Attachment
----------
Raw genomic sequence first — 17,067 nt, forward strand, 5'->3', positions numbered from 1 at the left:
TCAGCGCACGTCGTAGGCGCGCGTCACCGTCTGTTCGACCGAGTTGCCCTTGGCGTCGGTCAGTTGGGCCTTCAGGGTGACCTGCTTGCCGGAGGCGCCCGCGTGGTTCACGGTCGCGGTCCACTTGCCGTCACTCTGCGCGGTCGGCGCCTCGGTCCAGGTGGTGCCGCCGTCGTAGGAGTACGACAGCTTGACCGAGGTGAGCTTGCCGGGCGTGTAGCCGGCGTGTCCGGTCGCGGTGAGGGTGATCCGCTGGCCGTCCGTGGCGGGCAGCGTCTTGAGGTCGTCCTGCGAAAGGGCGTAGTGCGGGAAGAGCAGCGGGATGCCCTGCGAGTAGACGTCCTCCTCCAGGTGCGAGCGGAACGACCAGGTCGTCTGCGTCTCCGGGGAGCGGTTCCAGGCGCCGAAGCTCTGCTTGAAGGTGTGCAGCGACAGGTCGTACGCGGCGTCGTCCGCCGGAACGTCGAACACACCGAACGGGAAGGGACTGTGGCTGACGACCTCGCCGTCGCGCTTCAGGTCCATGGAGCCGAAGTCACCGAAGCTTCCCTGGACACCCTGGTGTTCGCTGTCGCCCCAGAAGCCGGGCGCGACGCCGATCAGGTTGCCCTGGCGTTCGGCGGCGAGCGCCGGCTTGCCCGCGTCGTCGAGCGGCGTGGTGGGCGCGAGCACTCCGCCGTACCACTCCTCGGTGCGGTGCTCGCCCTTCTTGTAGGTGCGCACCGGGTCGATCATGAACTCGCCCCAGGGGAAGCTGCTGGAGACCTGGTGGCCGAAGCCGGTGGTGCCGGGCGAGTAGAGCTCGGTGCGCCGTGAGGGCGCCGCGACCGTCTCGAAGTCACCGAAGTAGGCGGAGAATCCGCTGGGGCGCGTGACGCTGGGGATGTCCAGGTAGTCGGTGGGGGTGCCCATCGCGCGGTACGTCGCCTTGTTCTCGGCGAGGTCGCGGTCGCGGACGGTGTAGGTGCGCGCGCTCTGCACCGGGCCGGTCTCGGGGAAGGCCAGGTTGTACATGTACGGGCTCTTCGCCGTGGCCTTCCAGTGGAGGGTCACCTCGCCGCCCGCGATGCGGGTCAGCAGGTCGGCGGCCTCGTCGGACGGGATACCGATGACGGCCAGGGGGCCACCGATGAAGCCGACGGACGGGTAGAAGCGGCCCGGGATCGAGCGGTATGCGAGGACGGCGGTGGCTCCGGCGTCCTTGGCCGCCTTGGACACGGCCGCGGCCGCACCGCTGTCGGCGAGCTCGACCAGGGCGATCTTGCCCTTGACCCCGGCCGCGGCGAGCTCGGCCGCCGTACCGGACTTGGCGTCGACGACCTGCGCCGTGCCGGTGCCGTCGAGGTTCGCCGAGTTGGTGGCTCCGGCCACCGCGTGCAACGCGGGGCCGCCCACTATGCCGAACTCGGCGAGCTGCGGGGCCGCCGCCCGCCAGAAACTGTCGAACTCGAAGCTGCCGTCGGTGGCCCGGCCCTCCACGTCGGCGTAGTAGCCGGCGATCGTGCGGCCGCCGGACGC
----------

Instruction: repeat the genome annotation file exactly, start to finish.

Raw genomic sequence first — 17,067 nt, forward strand, 5'->3', positions numbered from 1 at the left:
TCAGCGCACGTCGTAGGCGCGCGTCACCGTCTGTTCGACCGAGTTGCCCTTGGCGTCGGTCAGTTGGGCCTTCAGGGTGACCTGCTTGCCGGAGGCGCCCGCGTGGTTCACGGTCGCGGTCCACTTGCCGTCACTCTGCGCGGTCGGCGCCTCGGTCCAGGTGGTGCCGCCGTCGTAGGAGTACGACAGCTTGACCGAGGTGAGCTTGCCGGGCGTGTAGCCGGCGTGTCCGGTCGCGGTGAGGGTGATCCGCTGGCCGTCCGTGGCGGGCAGCGTCTTGAGGTCGTCCTGCGAAAGGGCGTAGTGCGGGAAGAGCAGCGGGATGCCCTGCGAGTAGACGTCCTCCTCCAGGTGCGAGCGGAACGACCAGGTCGTCTGCGTCTCCGGGGAGCGGTTCCAGGCGCCGAAGCTCTGCTTGAAGGTGTGCAGCGACAGGTCGTACGCGGCGTCGTCCGCCGGAACGTCGAACACACCGAACGGGAAGGGACTGTGGCTGACGACCTCGCCGTCGCGCTTCAGGTCCATGGAGCCGAAGTCACCGAAGCTTCCCTGGACACCCTGGTGTTCGCTGTCGCCCCAGAAGCCGGGCGCGACGCCGATCAGGTTGCCCTGGCGTTCGGCGGCGAGCGCCGGCTTGCCCGCGTCGTCGAGCGGCGTGGTGGGCGCGAGCACTCCGCCGTACCACTCCTCGGTGCGGTGCTCGCCCTTCTTGTAGGTGCGCACCGGGTCGATCATGAACTCGCCCCAGGGGAAGCTGCTGGAGACCTGGTGGCCGAAGCCGGTGGTGCCGGGCGAGTAGAGCTCGGTGCGCCGTGAGGGCGCCGCGACCGTCTCGAAGTCACCGAAGTAGGCGGAGAATCCGCTGGGGCGCGTGACGCTGGGGATGTCCAGGTAGTCGGTGGGGGTGCCCATCGCGCGGTACGTCGCCTTGTTCTCGGCGAGGTCGCGGTCGCGGACGGTGTAGGTGCGCGCGCTCTGCACCGGGCCGGTCTCGGGGAAGGCCAGGTTGTACATGTACGGGCTCTTCGCCGTGGCCTTCCAGTGGAGGGTCACCTCGCCGCCCGCGATGCGGGTCAGCAGGTCGGCGGCCTCGTCGGACGGGATACCGATGACGGCCAGGGGGCCACCGATGAAGCCGACGGACGGGTAGAAGCGGCCCGGGATCGAGCGGTATGCGAGGACGGCGGTGGCTCCGGCGTCCTTGGCCGCCTTGGACACGGCCGCGGCCGCACCGCTGTCGGCGAGCTCGACCAGGGCGATCTTGCCCTTGACCCCGGCCGCGGCGAGCTCGGCCGCCGTACCGGACTTGGCGTCGACGACCTGCGCCGTGCCGGTGCCGTCGAGGTTCGCCGAGTTGGTGGCTCCGGCCACCGCGTGCAACGCGGGGCCGCCCACTATGCCGAACTCGGCGAGCTGCGGGGCCGCCGCCCGCCAGAAACTGTCGAACTCGAAGCTGCCGTCGGTGGCCCGGCCCTCCACGTCGGCGTAGTAGCCGGCGATCGTGCGGCCGCCGGACGC